New York City's Department of Health held a public hearing yesterday in advance of their final decision on whether to ban trans fats from city restaurants. The result was overwhelming support to go ahead with the ban, although a fairly vocal opposition turned out as well.
The hearing drew attention to the fact that many people are not sure what trans fats are or what the ban would entail. Listening to the radio, it seemed many people thought politicians were trying to deprive them of their right to eat french fries or donuts in public.
"The next thing they're going to ban is eggs Benedict," the New York Post quoted Audrey Silk, founder of New York City Clash. "Eliminating choice through coercive behavior is not the American way."
Nonsense... If restaurants actually gave us a choice of what oil to use when preparing our foods, maybe Ms. Silk would have a point.
What the Health Department proposes is that restaurants remove most artificial trans fats from their cooking over an 18-month period. Again, this doesn't mean that greasy burgers will not be on the menu, it only means that restaurants will have to switch to oils, margarines and shortening that have less than 0.5 grams of trans fat per serving.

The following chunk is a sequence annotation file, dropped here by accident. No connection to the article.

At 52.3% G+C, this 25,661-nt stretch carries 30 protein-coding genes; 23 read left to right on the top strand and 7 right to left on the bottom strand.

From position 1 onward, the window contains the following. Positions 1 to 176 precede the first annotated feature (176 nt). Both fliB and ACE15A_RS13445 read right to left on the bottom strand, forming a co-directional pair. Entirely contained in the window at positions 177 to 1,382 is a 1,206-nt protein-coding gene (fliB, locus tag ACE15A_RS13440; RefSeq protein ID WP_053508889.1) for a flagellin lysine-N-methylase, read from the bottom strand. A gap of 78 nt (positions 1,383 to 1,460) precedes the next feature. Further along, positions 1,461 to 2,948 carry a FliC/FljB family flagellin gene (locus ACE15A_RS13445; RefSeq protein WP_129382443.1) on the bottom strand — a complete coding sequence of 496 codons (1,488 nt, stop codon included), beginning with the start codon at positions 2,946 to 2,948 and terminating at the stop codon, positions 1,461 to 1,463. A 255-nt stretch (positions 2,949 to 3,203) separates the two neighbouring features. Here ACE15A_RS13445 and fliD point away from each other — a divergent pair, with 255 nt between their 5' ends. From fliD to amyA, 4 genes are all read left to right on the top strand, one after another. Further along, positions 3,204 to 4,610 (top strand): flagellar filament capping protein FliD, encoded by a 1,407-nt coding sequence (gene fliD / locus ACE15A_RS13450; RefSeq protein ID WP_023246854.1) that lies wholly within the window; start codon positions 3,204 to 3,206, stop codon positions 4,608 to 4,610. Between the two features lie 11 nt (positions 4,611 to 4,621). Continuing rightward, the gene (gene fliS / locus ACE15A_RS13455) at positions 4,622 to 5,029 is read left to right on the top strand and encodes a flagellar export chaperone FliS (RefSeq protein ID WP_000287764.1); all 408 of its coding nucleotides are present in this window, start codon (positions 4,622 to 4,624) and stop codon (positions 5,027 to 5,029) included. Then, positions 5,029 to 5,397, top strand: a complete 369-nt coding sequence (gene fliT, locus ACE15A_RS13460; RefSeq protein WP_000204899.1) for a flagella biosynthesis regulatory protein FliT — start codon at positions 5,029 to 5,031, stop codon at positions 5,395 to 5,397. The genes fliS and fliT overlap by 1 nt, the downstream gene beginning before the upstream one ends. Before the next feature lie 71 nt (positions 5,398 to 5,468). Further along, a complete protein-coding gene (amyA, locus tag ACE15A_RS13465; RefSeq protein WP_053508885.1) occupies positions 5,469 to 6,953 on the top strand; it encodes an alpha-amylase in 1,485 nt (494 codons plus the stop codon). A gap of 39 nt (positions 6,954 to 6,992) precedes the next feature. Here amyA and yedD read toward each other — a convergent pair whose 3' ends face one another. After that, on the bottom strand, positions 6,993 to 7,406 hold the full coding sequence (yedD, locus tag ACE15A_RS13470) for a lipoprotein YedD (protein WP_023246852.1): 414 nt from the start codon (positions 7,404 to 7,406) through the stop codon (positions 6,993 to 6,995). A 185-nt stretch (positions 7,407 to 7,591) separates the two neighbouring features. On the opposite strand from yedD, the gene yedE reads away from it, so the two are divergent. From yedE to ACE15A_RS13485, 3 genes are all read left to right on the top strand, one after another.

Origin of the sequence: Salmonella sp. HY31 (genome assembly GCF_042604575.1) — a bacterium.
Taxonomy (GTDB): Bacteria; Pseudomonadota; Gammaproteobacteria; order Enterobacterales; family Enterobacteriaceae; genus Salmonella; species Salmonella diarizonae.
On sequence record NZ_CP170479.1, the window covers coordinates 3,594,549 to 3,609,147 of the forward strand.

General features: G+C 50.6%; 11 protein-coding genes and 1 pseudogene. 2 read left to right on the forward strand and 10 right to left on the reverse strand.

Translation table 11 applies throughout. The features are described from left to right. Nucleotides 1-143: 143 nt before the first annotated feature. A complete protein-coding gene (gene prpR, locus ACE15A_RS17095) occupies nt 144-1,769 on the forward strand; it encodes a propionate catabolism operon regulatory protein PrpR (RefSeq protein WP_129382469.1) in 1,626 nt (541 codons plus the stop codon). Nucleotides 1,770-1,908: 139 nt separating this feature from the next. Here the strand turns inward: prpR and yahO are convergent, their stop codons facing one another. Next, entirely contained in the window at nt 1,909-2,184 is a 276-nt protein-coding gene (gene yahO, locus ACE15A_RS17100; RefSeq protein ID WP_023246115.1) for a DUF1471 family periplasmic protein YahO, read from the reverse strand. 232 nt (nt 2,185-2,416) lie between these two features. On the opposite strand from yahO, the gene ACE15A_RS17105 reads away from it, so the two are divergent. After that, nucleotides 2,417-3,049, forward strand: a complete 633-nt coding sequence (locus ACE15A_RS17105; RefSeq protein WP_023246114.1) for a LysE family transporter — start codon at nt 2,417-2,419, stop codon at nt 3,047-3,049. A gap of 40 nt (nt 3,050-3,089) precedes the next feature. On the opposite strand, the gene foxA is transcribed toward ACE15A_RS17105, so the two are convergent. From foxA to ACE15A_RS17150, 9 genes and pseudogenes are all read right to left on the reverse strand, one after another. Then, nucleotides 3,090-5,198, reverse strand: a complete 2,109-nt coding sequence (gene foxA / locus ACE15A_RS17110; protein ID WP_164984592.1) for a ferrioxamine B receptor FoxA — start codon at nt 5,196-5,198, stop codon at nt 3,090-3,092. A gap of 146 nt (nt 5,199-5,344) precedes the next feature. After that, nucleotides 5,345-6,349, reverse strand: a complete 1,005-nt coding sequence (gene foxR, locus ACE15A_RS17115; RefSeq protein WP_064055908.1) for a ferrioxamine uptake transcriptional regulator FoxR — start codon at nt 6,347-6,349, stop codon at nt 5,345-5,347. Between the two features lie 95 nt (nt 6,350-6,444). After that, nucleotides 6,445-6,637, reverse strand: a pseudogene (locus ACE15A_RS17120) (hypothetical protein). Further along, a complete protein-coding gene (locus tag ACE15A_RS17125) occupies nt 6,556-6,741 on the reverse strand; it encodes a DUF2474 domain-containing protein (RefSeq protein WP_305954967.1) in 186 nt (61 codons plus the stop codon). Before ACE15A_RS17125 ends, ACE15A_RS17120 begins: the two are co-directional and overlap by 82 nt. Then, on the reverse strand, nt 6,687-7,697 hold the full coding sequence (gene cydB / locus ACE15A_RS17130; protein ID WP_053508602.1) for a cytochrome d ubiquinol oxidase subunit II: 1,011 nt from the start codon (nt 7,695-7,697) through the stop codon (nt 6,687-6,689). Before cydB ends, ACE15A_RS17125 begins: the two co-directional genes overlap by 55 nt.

Trans fats are industrially created through a chemical process of hydrogenation. Unlike other fats, trans fats are neither required nor beneficial for health and are, in fact, linked to an increased risk of heart disease.
For more information check out these links:
NYC Health Department proposes phasing out Trans Fat
What is Trans Fat?
The Campaign to Ban Partially Hydrogenated Oils
Foes Sizzling Mad over Trans-Fat 'Ban'